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LWolf

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Member since: 2003 before July 6th
Number of posts: 46,177

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Why I don't:

If I campaign for, and vote for, a candidate with the right policies, then I've got a win/or at least hold the line situation. If I win, then I've got a politician who is actually going to fight for the right policies. If I lose, then my party is the opposition, and will mount some sort of opposition to the enemy.

If I elect someone with the wrong policies because she can win, I've surrendered before we ever made it to the front lines. I've got at least a whole term, and probably longer, of my party feeling like they have to support the wrong policies. There's no opposition to the wrong policies. There are policy shifts within my own party and the nation that move both further away, that move me further to the fringe, or throw me completely under the bus, and I'm supposed to shut up and take it out of party loyalty. Electing someone with the wrong policies from my own party doesn't hold any line. It's a lose/lose.

It's throwing my party, my country, and the 99% under the bus.

Reading through this thread again leaves me with one question.

I agree with many in this thread that the primary poses a bigger challenge for Bernie than the GE.

Since that's the case, why would Democrats who have a chance to nominate a winner who is better on every single issue than HRC, who have a chance to nominate someone who would actually work and fight to lead the country out of her neo-liberal degradation, nominate a neo-liberal instead?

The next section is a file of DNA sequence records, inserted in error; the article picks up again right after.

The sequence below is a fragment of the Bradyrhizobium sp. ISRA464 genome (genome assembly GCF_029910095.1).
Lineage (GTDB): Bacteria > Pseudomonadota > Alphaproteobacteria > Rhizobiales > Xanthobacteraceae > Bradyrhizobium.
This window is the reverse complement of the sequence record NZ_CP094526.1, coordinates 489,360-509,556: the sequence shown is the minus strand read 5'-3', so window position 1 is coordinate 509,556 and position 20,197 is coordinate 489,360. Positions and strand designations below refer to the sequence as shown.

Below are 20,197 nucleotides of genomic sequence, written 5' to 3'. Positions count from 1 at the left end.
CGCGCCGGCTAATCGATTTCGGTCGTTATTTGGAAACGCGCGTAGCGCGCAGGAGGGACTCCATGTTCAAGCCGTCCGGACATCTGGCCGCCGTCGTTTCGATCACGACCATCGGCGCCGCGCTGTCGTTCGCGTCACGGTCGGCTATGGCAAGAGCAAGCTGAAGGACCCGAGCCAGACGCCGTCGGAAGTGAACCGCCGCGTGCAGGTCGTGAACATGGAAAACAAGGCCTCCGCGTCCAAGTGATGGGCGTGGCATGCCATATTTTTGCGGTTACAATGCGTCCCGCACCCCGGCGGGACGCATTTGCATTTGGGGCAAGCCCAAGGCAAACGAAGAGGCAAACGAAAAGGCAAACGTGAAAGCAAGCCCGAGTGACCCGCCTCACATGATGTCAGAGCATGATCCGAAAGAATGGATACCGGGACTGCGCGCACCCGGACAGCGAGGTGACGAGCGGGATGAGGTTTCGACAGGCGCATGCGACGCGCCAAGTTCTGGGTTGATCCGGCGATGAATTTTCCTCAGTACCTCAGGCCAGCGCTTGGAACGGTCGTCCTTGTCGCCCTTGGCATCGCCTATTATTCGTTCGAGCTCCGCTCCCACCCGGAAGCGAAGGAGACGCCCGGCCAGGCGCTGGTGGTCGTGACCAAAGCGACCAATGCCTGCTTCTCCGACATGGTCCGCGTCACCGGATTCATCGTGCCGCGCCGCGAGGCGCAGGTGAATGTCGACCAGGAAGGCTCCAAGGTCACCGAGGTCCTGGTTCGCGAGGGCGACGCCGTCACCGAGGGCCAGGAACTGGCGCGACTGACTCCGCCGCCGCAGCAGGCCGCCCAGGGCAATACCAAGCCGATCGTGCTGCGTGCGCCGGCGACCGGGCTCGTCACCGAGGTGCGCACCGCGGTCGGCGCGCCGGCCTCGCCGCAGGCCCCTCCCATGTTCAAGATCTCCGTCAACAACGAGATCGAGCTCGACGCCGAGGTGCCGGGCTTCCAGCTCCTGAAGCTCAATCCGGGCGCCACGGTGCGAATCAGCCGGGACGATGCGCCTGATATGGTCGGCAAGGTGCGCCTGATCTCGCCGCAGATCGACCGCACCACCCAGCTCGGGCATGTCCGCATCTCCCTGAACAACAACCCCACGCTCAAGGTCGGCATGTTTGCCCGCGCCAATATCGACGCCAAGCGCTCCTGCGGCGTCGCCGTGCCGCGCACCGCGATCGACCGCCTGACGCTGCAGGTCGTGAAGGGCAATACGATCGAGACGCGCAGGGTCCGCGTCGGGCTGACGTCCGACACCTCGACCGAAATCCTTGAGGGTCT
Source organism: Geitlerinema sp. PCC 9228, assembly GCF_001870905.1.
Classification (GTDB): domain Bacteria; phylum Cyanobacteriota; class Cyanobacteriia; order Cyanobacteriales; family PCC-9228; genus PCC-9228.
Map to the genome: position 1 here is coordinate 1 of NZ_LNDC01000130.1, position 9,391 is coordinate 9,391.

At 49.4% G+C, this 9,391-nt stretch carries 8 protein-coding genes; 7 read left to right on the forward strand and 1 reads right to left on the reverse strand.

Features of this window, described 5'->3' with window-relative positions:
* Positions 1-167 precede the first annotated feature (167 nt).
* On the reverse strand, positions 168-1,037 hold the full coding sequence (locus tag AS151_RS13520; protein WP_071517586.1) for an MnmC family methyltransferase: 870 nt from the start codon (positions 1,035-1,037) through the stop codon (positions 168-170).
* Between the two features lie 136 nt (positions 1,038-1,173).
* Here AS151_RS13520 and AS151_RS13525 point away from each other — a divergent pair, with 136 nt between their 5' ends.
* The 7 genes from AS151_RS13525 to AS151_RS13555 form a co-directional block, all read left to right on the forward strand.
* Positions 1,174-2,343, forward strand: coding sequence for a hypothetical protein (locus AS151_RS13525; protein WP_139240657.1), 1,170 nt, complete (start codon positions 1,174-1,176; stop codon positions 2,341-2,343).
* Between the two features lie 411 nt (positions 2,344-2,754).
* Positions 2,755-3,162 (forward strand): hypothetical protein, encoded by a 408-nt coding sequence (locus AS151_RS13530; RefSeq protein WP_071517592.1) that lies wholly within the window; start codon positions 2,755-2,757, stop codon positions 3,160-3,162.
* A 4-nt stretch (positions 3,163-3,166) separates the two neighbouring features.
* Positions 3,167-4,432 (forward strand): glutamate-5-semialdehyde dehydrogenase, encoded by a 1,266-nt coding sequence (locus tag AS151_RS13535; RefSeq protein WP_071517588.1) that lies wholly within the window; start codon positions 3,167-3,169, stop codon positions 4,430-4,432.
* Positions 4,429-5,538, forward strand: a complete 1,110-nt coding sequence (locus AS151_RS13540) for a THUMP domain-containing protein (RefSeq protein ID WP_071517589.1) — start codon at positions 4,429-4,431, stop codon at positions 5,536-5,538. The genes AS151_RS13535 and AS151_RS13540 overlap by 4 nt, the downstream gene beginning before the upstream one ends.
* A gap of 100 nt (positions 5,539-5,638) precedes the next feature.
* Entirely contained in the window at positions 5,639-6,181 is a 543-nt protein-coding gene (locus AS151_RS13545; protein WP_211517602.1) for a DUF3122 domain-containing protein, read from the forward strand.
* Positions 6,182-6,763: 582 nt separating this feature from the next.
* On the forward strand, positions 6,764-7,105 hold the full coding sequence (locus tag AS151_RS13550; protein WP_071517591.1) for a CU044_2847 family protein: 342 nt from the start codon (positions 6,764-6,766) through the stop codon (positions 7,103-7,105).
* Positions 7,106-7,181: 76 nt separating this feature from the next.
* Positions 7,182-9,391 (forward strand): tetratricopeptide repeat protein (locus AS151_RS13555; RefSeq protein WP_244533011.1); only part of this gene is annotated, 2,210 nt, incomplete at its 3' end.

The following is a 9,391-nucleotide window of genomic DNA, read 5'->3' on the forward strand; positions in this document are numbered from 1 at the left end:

Why wouldn't Democrats who align more closely with Sanders on issues not throw him their support?

The answer to that question is one I can't, while trying to honor the TOS, answer.

Of course not.

There is a massive chasm between opposing someone politically and laughing about, taking pleasure in, the death of that person.

There's a big difference even between deciding that the person should be taken down, taken out of power, and laughing gleefully about that person's death.

One is reason. The other is psychopathy: finding joy in killing people.

As for Sanders and Gaddafi? I don't find him having much to say about Gaddafi at all, except in reference to this:

WASHINGTON, March 31 – Sen. Bernie Sanders (I-Vt.) today questioned why the Federal Reserve provided more than $26 billion in credit to an Arab intermediary for the Central Bank of Libya.

The total includes at least $3.2 billion in loans that the Fed was forced to make public today in addition to earlier revelations under a Sanders provision in the Wall Street reform law.

Sanders also asked why the Libyan-owned bank and two of its branches in New York, N.Y., were exempted from sanctions that the United States this month slapped on other Libyan businesses to pressure Col. Moammar Gadhafi’s government.

“It is incomprehensible to me that while creditworthy small businesses in Vermont and throughout the country could not receive affordable loans, the Federal Reserve was providing tens of billions of dollars in credit to a bank that is substantially owned by the Central Bank of Libya,” Sanders said.